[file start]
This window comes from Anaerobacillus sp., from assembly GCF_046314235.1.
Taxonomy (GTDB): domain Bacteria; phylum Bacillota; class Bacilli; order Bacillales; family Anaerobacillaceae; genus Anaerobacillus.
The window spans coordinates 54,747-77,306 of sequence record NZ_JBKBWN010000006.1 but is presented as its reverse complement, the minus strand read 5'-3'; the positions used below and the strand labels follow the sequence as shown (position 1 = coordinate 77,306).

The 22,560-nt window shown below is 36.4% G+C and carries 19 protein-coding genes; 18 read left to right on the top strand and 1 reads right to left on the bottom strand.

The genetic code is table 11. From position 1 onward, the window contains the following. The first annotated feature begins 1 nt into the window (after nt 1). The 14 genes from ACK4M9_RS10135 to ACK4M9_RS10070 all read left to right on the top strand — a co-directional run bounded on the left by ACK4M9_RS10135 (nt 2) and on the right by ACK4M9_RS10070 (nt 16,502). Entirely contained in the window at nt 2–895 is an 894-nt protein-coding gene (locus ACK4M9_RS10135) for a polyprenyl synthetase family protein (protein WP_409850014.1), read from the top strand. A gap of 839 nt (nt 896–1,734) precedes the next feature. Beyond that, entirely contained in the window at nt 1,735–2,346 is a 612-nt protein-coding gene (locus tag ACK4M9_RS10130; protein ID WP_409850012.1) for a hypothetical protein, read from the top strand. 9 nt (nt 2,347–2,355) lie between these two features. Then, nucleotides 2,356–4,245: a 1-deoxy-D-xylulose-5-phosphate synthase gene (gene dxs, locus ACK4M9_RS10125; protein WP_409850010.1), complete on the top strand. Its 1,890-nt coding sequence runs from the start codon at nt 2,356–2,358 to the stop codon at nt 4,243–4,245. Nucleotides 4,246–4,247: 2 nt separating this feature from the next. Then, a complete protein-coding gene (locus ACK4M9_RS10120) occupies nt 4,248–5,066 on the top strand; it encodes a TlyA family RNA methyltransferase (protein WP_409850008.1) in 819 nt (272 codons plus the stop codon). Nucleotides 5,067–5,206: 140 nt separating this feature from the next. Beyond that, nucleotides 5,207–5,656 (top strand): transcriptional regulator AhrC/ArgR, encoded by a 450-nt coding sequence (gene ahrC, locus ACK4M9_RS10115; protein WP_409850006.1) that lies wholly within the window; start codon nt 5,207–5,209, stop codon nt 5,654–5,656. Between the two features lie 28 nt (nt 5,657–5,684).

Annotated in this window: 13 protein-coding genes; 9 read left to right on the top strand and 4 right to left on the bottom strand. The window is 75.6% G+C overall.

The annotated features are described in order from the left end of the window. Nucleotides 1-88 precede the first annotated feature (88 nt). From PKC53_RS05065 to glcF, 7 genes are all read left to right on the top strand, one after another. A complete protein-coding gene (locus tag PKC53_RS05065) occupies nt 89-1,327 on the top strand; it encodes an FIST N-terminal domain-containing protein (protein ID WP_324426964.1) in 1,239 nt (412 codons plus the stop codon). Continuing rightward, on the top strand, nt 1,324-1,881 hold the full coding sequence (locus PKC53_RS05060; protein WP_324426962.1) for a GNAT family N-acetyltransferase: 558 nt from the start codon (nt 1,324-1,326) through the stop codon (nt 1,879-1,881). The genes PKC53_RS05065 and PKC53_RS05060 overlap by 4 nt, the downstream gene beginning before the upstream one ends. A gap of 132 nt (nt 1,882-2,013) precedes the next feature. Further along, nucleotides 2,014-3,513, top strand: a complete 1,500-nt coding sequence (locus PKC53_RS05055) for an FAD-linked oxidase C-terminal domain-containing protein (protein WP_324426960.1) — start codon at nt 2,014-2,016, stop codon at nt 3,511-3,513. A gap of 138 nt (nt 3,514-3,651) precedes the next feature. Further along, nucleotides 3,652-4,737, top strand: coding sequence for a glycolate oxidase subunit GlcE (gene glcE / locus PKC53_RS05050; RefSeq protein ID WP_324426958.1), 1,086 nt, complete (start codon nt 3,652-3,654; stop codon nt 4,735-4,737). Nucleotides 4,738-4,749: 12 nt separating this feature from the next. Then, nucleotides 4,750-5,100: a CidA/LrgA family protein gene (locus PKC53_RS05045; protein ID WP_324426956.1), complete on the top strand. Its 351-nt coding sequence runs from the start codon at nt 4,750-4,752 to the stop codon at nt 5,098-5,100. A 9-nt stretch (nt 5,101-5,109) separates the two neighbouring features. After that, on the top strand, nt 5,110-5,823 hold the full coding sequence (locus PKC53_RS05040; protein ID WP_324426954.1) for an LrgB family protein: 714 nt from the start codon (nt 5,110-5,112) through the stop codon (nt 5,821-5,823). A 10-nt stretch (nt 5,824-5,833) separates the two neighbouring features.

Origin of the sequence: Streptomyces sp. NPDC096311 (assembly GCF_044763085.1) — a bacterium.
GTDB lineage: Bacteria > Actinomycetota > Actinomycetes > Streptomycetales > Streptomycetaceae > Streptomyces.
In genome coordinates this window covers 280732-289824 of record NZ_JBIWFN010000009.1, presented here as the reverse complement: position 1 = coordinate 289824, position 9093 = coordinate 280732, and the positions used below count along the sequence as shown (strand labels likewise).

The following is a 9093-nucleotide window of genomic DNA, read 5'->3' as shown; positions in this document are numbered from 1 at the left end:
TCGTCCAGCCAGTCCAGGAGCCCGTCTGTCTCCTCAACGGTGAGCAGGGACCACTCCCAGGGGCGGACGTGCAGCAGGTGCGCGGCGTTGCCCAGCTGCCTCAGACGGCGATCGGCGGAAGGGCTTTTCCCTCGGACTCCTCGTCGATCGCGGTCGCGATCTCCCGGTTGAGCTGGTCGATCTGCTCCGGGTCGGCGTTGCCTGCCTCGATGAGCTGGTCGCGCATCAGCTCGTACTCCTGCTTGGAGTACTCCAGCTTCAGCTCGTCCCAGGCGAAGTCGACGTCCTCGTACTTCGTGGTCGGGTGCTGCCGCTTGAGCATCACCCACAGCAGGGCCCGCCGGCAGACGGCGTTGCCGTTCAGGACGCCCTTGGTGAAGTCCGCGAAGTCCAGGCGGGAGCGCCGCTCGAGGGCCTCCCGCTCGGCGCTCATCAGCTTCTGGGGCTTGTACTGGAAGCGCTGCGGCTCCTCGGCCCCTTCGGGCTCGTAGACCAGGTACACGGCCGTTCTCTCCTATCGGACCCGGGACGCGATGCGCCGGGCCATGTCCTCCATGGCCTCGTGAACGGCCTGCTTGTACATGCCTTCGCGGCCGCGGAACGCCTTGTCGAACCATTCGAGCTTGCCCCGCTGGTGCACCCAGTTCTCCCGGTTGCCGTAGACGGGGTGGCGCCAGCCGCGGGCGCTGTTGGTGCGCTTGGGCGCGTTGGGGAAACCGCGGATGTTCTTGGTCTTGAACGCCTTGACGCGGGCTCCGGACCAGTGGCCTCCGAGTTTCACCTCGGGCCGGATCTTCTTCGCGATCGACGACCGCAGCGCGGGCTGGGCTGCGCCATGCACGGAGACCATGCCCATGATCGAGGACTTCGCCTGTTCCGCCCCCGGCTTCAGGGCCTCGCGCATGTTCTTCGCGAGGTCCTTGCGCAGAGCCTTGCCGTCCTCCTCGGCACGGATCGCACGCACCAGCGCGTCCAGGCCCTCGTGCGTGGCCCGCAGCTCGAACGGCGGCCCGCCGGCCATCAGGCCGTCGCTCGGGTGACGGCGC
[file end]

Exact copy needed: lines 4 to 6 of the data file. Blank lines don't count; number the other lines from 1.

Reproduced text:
The 22,560-nt window shown below is 36.4% G+C and carries 19 protein-coding genes; 18 read left to right on the top strand and 1 reads right to left on the bottom strand.

The genetic code is table 11. From position 1 onward, the window contains the following. The first annotated feature begins 1 nt into the window (after nt 1). The 14 genes from ACK4M9_RS10135 to ACK4M9_RS10070 all read left to right on the top strand — a co-directional run bounded on the left by ACK4M9_RS10135 (nt 2) and on the right by ACK4M9_RS10070 (nt 16,502). Entirely contained in the window at nt 2–895 is an 894-nt protein-coding gene (locus ACK4M9_RS10135) for a polyprenyl synthetase family protein (protein WP_409850014.1), read from the top strand. A gap of 839 nt (nt 896–1,734) precedes the next feature. Beyond that, entirely contained in the window at nt 1,735–2,346 is a 612-nt protein-coding gene (locus tag ACK4M9_RS10130; protein ID WP_409850012.1) for a hypothetical protein, read from the top strand. 9 nt (nt 2,347–2,355) lie between these two features. Then, nucleotides 2,356–4,245: a 1-deoxy-D-xylulose-5-phosphate synthase gene (gene dxs, locus ACK4M9_RS10125; protein WP_409850010.1), complete on the top strand. Its 1,890-nt coding sequence runs from the start codon at nt 2,356–2,358 to the stop codon at nt 4,243–4,245. Nucleotides 4,246–4,247: 2 nt separating this feature from the next. Then, a complete protein-coding gene (locus ACK4M9_RS10120) occupies nt 4,248–5,066 on the top strand; it encodes a TlyA family RNA methyltransferase (protein WP_409850008.1) in 819 nt (272 codons plus the stop codon). Nucleotides 5,067–5,206: 140 nt separating this feature from the next. Beyond that, nucleotides 5,207–5,656 (top strand): transcriptional regulator AhrC/ArgR, encoded by a 450-nt coding sequence (gene ahrC, locus ACK4M9_RS10115; protein WP_409850006.1) that lies wholly within the window; start codon nt 5,207–5,209, stop codon nt 5,654–5,656. Between the two features lie 28 nt (nt 5,657–5,684).

Annotated in this window: 13 protein-coding genes; 9 read left to right on the top strand and 4 right to left on the bottom strand. The window is 75.6% G+C overall.